Omega-3s are in in a big way right now. And for good reason! But what is that reason? Why do you need them? What’s so damn important about them anyway?
Honestly, I had no idea either. My mother has been after me for ages to get my omega-3s into me, she insists they’re good for me. But she thinks a lot of things are good for me without knowing why.
So I did some research. Turns out they’re really necessary, I mean absolutely crucial, to your diet.
Omega-3s are part of a bigger group of ‘good’ fats called polyunsaturated fats. Omega-3s are part of a tiny subsection called polyunsaturated fatty acids (PUFAs). PUFAs like Omega-3s can be divided into three chemical structures: ALA, DHA, EPA.
The first ALA is a short form for alpha-linoleic acid. It’s first, because it is something our bodies require to continue to function, and it’s something our bodies cannot make. At all. You need 20-50 mg of ALA a day.
The other two are EPA (eicosapentaenoic acid) and DHA (docosahexaenoic acid). (In a side note, no, I can’t pronounce those either). Our bodies can produce trace amounts of these two acids by consuming ALA. The trace amounts aren’t enough for our bodies though, so we have to get them somewhere else too.
Why They’re Good For You
- Help limit high cholesterol
- Help control high blood pressure
- Reduces risk of heart disease
- Help control diabetes
- Help prevent and treat symptoms of rheumatoid arthritis
Incorporating Them Into Your Diet
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The most common way to get Omega-3s is through fish. However, concerns have been rising over heavy metal intake through the consumption of our fishy friends. In order to eliminate those risks (because two or three servings of fish with mercury a week is a lot) I’ve come up with a list of how to get your Omega-3s from other sources.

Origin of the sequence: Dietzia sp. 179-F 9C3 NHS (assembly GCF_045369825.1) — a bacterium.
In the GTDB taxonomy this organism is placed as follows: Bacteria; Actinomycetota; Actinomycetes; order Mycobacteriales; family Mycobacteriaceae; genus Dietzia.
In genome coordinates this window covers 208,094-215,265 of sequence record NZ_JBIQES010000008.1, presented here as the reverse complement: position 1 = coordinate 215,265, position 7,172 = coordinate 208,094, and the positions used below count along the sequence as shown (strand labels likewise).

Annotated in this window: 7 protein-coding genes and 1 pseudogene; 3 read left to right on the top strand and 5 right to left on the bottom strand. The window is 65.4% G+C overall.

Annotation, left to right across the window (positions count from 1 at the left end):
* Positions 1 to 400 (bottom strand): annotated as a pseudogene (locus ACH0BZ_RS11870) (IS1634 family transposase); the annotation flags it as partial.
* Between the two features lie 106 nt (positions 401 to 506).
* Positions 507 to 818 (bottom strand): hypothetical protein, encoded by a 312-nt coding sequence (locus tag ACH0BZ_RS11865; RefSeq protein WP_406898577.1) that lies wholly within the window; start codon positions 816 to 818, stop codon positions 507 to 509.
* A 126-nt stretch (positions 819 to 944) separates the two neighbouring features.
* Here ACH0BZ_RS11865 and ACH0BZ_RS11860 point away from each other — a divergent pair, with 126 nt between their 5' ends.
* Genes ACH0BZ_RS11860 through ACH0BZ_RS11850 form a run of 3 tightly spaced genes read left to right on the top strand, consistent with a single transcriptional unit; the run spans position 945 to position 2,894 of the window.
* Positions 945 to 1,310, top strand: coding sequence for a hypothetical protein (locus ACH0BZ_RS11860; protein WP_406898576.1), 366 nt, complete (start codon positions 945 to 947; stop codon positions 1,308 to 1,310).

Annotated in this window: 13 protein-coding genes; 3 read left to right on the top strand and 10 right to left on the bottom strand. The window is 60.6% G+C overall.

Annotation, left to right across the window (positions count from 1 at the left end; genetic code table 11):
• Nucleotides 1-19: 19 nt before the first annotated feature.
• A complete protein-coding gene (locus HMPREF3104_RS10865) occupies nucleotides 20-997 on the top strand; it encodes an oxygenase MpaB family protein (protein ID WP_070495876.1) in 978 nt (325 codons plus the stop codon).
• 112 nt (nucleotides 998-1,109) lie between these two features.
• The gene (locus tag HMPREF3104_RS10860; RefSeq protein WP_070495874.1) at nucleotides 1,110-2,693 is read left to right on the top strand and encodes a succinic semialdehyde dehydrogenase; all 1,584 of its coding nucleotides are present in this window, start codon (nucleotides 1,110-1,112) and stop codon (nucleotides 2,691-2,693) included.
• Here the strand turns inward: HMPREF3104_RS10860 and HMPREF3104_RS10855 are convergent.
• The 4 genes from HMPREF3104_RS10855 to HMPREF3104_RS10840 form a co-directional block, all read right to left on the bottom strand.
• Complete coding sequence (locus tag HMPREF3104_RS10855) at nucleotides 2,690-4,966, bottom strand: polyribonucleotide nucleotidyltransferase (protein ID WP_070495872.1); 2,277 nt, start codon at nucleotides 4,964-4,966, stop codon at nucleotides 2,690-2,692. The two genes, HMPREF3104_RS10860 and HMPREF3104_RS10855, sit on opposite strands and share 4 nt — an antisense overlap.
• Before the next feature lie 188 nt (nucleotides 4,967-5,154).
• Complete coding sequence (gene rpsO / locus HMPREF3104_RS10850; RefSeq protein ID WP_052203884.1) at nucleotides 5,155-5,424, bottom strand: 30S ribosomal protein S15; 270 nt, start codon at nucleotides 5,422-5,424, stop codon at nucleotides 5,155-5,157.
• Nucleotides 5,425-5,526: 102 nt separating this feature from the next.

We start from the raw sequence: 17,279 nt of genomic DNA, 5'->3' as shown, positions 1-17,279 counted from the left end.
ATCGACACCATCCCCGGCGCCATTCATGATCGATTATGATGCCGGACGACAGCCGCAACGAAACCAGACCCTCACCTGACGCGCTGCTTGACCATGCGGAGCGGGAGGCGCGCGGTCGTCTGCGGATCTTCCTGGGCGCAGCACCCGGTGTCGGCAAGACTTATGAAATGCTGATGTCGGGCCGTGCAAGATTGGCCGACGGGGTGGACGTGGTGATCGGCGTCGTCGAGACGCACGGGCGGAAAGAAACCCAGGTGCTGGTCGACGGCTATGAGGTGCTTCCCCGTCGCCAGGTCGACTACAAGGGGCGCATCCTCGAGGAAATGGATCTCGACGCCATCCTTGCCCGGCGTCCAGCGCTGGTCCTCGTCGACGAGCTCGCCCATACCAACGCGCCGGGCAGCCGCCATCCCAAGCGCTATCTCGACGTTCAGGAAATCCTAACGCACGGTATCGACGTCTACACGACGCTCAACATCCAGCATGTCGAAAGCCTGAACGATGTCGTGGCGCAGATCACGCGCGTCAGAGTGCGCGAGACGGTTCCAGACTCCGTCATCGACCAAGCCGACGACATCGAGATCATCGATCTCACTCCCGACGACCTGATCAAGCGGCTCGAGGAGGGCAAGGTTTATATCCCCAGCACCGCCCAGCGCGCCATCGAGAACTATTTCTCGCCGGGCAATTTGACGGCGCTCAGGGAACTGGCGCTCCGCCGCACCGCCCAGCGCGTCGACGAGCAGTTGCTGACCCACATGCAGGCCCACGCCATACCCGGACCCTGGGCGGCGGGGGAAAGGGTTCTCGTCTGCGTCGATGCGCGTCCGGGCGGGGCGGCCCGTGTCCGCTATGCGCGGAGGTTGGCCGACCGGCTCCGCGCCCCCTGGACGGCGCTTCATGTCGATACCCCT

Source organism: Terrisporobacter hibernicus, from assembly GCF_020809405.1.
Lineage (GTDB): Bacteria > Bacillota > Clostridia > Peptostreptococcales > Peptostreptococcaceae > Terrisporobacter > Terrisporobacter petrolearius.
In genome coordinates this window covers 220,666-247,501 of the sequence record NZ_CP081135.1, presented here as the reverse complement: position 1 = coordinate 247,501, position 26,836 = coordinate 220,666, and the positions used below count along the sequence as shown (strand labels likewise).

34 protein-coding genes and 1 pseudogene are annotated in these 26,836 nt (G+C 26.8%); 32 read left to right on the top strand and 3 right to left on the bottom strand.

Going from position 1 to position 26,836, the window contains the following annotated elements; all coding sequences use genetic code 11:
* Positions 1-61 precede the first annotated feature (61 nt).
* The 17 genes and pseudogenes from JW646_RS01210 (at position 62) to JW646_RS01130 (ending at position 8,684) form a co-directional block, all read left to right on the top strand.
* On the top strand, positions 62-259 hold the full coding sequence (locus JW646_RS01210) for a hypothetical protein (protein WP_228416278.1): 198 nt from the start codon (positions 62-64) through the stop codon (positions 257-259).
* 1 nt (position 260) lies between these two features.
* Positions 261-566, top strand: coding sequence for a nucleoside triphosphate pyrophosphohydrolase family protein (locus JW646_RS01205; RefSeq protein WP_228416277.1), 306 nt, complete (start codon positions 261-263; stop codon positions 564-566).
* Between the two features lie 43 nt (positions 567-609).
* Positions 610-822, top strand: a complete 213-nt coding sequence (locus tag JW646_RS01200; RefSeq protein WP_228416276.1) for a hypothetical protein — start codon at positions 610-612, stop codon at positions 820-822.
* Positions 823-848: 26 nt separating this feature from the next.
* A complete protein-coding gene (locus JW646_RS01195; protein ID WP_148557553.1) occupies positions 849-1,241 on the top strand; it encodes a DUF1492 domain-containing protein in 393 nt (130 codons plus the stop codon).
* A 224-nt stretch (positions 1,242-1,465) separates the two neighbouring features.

A woman needs between 1.1 and 1.4 grams of Omega-3s every day. Which doesn’t sound hard but can be trickier than you think.
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The Top Ten Sources of Omega-3 Fatty Acids
Flaxseeds probably rock the highest Omega-3s. Even higher than most fish. Flaxseeds come in two different formulas that your body can absorb. Flaxseed oil makes it easy for your body to absorb the omega-3s it needs. But regular flaxseeds must be ground down to increase the likelihood of absorption in your body. One tablespoon of ground flaxseeds (or a teaspoon of the oil) covers your needs for the day.
2. Chia Seeds
Also up there on the ridiculously high omega-3 list are chia seeds, unlike flaxseeds, you don’t have to ground Chia seeds down. Chia seeds have 1.9 grams of ALAs alone in 1 tablespoon, which is more than you need.
English or Persian Walnuts have the highest Omega-3 content of any nut by far. ¼ of walnuts meets twice your daily needs. To get just what you need, cup your hand, fill just the palm.
Not just any beef will do. Grass fed beef is high in Omega-3s. Which means paying a visit to your local organic farm, hobby farm, or locally sourcing butcher. Which, in the long run is better for the economy. To stick with grass fed beef, buy organic.
A cup has about one tenth of your required omega-3 intake, but is also high in vitamin C, vitamin K, and folate. Plus baking, cooking, steaming, and boiling are all viable ways to eat it without deteriorating the amount of omega-3s
6. Fermented Tofu
Preventing free-radical damage, certain types of cancer, and now ½ cup of fermented tofu delivers 28% of your daily needed intake of Omega-3s.
7. Brussels Sprouts
Loads of fiber, protecting your DNA from free radicals, staving off cancer, helping keep your thyroid healthy, a cup of Brussels sprouts have 11% of your daily needed intake of Omega-3s.
8. Hickory nuts
A ¼ cup of hickory nuts gets you your daily requirements of ALA.
Is my favourite thing. It’s got fiber, protein and a good source of omega-3s. Half a cup is all your need to meet your daily ALA requirements. A cup has 43% of your daily needed intake.
Steel or coarse cuts oats have omega-3s (59% of your daily needed intake in a single serving!), folate, and potassium. It is full of fiber that can drastically reduce you bad cholesterol.
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